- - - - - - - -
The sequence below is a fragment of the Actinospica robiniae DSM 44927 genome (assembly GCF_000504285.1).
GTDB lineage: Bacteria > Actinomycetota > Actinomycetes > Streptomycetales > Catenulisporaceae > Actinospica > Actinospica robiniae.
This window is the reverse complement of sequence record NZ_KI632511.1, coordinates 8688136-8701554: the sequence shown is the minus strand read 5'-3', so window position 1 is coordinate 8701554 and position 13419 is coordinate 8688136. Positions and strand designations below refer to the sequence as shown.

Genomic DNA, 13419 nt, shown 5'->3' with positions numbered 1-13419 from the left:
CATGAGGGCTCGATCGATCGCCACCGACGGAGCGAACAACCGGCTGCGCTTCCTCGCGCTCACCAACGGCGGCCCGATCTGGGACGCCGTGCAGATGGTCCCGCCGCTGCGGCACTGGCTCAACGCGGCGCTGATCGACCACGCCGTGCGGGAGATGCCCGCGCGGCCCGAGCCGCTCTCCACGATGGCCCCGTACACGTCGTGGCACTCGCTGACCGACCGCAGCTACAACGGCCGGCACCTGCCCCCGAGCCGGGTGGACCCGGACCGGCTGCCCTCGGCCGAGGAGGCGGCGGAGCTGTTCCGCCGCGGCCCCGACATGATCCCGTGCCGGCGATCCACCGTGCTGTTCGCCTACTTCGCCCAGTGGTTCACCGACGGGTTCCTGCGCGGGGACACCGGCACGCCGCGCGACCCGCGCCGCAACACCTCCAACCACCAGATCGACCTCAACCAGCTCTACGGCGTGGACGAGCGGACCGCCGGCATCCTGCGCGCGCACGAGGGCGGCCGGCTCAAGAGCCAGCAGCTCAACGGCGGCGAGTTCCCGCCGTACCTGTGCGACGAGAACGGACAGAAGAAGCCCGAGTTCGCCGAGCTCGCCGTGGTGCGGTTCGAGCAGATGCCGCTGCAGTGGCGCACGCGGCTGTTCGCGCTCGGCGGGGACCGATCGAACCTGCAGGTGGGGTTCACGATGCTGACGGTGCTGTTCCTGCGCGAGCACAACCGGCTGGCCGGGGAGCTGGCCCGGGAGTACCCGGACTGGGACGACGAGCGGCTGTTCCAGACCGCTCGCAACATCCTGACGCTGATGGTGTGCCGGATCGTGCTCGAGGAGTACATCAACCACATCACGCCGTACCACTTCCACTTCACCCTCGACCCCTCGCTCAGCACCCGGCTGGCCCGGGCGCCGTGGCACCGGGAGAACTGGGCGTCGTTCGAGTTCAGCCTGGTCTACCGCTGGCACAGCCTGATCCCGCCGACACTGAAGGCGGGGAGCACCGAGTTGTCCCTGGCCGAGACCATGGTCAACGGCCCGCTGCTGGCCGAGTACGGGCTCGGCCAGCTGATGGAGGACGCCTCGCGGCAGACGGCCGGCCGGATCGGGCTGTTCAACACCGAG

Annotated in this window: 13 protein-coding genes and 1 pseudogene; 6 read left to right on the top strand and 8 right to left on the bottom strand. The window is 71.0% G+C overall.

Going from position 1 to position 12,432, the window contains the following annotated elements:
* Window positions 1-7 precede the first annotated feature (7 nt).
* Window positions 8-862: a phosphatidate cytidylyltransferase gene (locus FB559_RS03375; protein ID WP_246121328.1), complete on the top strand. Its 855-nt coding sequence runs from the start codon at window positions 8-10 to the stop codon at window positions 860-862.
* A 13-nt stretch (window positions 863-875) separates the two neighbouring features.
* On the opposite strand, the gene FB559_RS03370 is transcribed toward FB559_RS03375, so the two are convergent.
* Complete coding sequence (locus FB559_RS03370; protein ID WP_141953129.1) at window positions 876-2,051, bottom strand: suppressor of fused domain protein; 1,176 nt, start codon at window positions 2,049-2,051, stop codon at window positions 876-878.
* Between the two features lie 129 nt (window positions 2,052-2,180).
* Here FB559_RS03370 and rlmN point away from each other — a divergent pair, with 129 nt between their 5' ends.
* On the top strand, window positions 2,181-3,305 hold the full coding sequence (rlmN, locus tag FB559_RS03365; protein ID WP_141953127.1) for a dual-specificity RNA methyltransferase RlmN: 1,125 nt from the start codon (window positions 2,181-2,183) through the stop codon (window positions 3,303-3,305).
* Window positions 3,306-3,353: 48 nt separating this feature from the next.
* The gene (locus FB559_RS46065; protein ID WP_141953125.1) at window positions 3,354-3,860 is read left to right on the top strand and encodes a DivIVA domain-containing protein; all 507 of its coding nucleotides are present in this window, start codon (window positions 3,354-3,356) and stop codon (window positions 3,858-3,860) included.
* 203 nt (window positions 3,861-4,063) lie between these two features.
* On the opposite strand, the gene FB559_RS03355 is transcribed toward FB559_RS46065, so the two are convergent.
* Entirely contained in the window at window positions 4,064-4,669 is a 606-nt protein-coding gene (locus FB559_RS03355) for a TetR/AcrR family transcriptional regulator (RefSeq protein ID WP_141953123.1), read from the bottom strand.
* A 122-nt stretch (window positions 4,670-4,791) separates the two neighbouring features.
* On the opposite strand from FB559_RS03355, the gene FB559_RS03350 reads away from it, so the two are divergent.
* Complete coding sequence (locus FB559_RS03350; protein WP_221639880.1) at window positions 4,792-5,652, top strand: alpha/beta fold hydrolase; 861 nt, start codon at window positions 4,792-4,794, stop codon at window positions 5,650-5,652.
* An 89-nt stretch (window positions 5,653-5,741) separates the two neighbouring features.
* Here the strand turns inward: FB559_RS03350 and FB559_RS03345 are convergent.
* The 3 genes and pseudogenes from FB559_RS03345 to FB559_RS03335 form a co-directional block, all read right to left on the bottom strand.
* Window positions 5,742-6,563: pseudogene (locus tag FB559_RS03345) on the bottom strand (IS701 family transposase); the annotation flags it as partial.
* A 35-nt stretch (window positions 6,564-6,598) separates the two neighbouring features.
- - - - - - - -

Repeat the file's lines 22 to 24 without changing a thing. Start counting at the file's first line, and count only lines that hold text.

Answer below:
* On the opposite strand from FB559_RS03355, the gene FB559_RS03350 reads away from it, so the two are divergent.
* Complete coding sequence (locus FB559_RS03350; protein WP_221639880.1) at window positions 4,792-5,652, top strand: alpha/beta fold hydrolase; 861 nt, start codon at window positions 4,792-4,794, stop codon at window positions 5,650-5,652.
* An 89-nt stretch (window positions 5,653-5,741) separates the two neighbouring features.